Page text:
The distribution and d<sup>34</sup>S values of organic sulfur compounds in biodegraded oils from Peace River (Alberta Basin, western Canada)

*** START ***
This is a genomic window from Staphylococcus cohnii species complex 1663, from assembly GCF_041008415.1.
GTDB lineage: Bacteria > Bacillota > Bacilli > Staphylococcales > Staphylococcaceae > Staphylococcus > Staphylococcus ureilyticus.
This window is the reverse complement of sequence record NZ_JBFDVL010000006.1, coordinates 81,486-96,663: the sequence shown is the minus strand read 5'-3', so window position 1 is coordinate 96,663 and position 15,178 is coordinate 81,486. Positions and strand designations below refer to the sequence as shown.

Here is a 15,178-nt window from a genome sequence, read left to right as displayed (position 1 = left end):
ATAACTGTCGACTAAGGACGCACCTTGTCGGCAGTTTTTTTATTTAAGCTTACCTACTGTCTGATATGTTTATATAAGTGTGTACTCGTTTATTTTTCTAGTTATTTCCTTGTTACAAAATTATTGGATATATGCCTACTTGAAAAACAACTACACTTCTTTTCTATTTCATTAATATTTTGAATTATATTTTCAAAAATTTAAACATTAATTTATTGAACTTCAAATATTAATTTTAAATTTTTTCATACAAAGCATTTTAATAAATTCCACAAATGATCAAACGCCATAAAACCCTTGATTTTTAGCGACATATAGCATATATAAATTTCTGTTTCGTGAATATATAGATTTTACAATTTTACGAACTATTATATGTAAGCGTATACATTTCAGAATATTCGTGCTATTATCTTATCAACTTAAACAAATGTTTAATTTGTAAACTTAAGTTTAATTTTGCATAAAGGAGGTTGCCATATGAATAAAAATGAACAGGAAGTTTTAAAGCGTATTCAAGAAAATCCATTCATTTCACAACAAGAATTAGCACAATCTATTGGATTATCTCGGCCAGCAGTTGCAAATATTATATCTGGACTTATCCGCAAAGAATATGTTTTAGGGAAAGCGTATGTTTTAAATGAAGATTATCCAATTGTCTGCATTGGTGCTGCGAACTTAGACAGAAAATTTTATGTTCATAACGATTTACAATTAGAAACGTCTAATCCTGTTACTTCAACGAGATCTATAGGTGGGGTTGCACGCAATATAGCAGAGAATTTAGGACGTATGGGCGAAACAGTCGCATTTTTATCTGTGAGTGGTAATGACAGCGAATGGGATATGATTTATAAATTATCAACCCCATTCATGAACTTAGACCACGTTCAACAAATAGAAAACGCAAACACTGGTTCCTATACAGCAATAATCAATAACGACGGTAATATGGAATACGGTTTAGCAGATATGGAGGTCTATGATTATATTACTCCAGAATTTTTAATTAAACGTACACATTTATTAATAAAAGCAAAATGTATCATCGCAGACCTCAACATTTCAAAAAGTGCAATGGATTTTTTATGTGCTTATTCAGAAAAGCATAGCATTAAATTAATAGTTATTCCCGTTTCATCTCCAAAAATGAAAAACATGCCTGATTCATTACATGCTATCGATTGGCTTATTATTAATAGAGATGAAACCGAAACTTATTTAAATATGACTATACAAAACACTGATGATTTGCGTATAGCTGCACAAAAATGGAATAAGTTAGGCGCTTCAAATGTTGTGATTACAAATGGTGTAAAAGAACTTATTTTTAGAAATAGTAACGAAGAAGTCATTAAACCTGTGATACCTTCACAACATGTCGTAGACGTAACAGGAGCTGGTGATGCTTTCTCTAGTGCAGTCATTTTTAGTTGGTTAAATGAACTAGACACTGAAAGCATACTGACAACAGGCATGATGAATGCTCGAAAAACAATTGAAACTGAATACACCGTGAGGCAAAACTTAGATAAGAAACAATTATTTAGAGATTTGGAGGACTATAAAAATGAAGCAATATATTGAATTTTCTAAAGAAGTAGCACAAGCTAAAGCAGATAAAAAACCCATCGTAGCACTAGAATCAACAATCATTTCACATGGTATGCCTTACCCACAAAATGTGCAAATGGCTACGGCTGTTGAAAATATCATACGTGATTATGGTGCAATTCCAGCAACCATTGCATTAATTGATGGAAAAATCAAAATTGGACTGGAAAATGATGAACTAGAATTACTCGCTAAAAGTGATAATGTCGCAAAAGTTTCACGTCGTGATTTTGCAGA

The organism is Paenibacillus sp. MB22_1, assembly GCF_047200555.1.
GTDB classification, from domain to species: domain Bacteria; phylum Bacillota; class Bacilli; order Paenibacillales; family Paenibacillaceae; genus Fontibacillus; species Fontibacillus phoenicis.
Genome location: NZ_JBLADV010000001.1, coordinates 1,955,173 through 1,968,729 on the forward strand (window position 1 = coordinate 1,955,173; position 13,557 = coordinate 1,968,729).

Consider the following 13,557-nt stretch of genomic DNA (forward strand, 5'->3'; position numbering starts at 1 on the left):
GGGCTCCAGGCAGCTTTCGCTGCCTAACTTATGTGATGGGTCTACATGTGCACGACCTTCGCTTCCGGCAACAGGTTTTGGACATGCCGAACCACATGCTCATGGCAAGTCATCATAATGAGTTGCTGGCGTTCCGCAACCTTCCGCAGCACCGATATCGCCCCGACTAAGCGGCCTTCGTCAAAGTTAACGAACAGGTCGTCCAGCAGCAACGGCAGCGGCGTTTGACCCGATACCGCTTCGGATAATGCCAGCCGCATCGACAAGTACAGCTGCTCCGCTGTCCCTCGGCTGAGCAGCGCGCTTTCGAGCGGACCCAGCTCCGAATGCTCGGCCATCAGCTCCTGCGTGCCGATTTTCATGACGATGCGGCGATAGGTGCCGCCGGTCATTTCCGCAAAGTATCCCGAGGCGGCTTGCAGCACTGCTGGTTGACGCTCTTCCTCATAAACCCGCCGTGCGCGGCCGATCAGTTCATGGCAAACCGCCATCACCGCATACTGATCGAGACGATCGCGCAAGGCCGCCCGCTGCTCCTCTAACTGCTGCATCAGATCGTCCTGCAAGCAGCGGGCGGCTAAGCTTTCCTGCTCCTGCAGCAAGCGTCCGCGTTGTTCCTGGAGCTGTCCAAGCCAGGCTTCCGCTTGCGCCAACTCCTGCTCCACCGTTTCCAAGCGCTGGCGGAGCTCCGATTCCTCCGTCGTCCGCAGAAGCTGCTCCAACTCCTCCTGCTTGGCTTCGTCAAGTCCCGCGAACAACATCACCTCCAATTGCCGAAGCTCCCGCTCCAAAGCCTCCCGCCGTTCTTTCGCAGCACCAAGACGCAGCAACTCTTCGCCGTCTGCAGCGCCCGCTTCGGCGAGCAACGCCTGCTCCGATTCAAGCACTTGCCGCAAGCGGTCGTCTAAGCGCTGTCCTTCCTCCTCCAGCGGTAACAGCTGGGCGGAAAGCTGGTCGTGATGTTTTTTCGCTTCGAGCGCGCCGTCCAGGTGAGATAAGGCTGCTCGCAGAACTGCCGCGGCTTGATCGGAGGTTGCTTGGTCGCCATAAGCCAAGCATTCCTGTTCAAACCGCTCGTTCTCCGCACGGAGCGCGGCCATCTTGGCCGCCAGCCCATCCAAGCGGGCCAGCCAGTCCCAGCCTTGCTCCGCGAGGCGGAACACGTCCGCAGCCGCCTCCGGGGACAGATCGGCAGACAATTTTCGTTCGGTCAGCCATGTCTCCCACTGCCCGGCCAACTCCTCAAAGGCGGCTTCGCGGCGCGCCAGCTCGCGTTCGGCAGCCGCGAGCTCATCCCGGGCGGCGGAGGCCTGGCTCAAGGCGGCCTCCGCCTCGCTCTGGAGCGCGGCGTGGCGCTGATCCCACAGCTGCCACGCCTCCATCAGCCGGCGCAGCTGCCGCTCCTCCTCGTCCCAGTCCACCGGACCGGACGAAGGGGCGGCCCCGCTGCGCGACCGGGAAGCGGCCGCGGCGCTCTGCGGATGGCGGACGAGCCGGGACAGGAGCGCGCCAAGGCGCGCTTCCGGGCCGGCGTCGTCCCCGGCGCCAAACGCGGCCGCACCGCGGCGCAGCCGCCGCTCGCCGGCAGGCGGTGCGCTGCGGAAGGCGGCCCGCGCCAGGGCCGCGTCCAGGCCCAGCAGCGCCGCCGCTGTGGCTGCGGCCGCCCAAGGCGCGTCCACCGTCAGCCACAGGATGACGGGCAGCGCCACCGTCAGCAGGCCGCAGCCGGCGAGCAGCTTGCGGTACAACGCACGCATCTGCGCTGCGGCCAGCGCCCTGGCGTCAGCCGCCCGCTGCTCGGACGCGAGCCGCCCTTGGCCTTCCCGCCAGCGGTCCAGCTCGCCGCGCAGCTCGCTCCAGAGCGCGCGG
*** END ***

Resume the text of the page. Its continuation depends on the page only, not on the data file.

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© 2019 The heavy sulfur-rich oils of the Peace River oil sands were formed by severe anaerobic biodegradation. To investigate the impacts of biodegradation on organic sulfur compounds (OSCs) we have measured the distribution and d34S values of alkylated thioaromatics detected in four oils from each of two Peace River wells (A and B). The fluid composition of the Peace River oil sands can be highly complex due to the variable contributions of sources, thermal maturity and secondary alteration. Nevertheless, a previous multi-molecular investigation of samples from well B oils (PR2 oil-leg of Marcano et al., 2013, Organic Geochemistry 59, 114–132) indicated that the oils had biodegradation levels (BLs) of 5–6, with biodegradation increasing down the oil column. The hydrocarbon composition of oils isolated from well A were biodegraded to a lesser degree than well B (i.e., the presence of isoprenoids and high molecular weight [MW] n-alkanes suggests BLs of ~3–4). The concentrations of C1–C3 alkylated benzothiophenes (BTs) and C1–C3 alkylated dibenzothiophenes (DBTs) declined sharply through both wells consistent with increased biodegradation, although other alteration impacts (e.g., water washing) might also contribute. The rates of decrease recorded for selected isomers showed variable responses (e.g., 3&4-mBT > 2-mBT; 4-eDBT > 1,3-dmDBT) which implies different susceptibilities to biodegradation and which may contribute additional useful molecular parameters for evaluating the BL of biodegraded S-rich petroleum. The S-isotopic measurements showed a 34S enrichment in several alkyl BTs down the oil leg in well B, with their d34S values increasing by up to 6‰ consistent with the microbial utilisation of 32S (n.b., the d34S values of alkyl BTs were not measured in well A oils because of low aromatic sub-fraction concentrations). In contrast, there was little variation in the d34S values of alkyl DBTs down both wells indicating negligible S-isotopic fractionation of these OSCs in the deeper more biodegraded oils, possibly because of their higher MW and resistance to biodegradation. The d34SDBT (and bulk d34S) values of the well B oils were generally slightly enriched than the well A oils probably due to differences in the relative contribution of the major Devonian and Jurassic source rocks.
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